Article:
The following tips when choosing an SEO specialist or agency comes from Google’s developer program tech lead, Maile Ohye.
“An SEO’s potential is only as high as the quality of your business or website”
In other words, If your website sells apples you aren’t going to rank for “oranges.” The content, services, and products listed on any business website much be relative to the keyword.
“In most cases, SEOs need four months to a year to help your business implement implement improvements and see potential benefit.”
This is highly subjective. In my own experience I was able to improve a clients’ site by as much as a 50% within a month by editing meta data and adding quality content to key pages. Also, although considered a bit of a “grey area” in Google’s eyes, link building can really make a difference by passing authority to your site. The more authority a site has, the higher it ranks.
“Doing what’s good for SEO is also doing what’s good for your online customers”
For example, a business that uses old legacy systems would possibly respond well to good search friendly best practices that involve paying off your site’s “technical debt.”
“When hiring an SEO, conduct a two-way interview to make sure they’re genuinely interested in your business. Check their references. Ask for (and expect to pay for) a technical and search audit.”
Solid advice here from Maile Ohye. As an SEO specialist I am constantly learning about new businesses. Content creation is part of SEO after all and if you are not familiar with an industry it’s pretty difficult to create SEO’d content for it. Also, it’s a good idea to check past projects out. Get specific and ask to see keywords that are ranking high for a past clients’ site. If an SEO doesn’t have any references or past projects with positive results he or she can show you it’s generally a red flag. A lot of time can go into technical and search audits, especially if it’s a large site like an ecommerce site or an enterprise level site, so it is not uncommon to be charged for this.
“You should expect an SEO to ask some of these questions: What makes your business, content, and/or service unique? What does your common customer look like, and how do they currently find your site? How does your business make money, and how can search help? What other channels are you using? Who are your competitors, and what do they do well?”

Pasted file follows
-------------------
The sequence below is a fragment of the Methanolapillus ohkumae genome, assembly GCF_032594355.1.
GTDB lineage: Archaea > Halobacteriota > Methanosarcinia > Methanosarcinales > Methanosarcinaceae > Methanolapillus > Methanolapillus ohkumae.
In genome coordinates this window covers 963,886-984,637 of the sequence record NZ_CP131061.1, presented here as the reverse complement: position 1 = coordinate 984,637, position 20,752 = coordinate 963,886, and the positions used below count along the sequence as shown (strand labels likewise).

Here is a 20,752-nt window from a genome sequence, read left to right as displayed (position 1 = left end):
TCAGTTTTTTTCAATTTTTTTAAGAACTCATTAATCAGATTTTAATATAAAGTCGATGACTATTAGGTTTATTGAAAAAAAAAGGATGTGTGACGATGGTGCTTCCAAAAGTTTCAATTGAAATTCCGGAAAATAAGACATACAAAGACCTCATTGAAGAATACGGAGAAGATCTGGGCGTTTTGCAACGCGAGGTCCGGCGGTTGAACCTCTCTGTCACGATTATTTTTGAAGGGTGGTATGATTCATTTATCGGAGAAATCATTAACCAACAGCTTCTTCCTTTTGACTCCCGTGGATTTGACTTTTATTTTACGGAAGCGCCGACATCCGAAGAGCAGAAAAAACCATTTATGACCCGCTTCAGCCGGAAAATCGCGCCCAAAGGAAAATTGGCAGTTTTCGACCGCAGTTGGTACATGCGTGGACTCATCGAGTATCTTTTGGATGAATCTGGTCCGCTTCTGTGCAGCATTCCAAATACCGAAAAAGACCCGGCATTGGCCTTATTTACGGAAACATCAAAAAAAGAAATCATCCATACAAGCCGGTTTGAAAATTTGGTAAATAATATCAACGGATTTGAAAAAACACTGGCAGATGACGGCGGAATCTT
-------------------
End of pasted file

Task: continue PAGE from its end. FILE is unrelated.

These are all questions that should be asked by any SEO. Just looking at a site isn’t enough. It’s best to probe deeper and find out where the focus should be.
“An audit may/should include the following: Identifying an issue. Providing the suggested improvement. An estimate on the time/money investment needed to implement the improvement. The estimated business impact. A plan for iterating and implementing secondary changes.”
Standard stuff here. Leave nothing out so there isn’t any confusion later about what was expected or what should or shouldn’t have been done.
“A technical audit should identify issues related to the following: Internal linking, crawlability, URL parameters, server connectivity, and response codes”
All true but don’t expect miracles from technical SEO. Simply fixing broken links and making every page “crawlable” isn’t going to be enough to rank a website for targeted keywords 9 times out of 10.
“If you’re not ready to commit to implementing SEO improvements, you’re not likely to see any results no matter whom you hire.”
I’ll expand on this because it does tend to be a problem from time to time. Some people are reluctant to make any changes to their website (design, content, content layout, etc). For advanced SEO work this simply will not work. Expect a skilled SEO to make changes to your on-site content and structure one way or another. If you are just looking for some “light SEO” work to be done such as editing or adding meta tags (titles, descriptions) then don’t expect much. SEO can be pretty dynamic work and sometimes big changes need to be made to a site in order to see an improvement in traffic volume.
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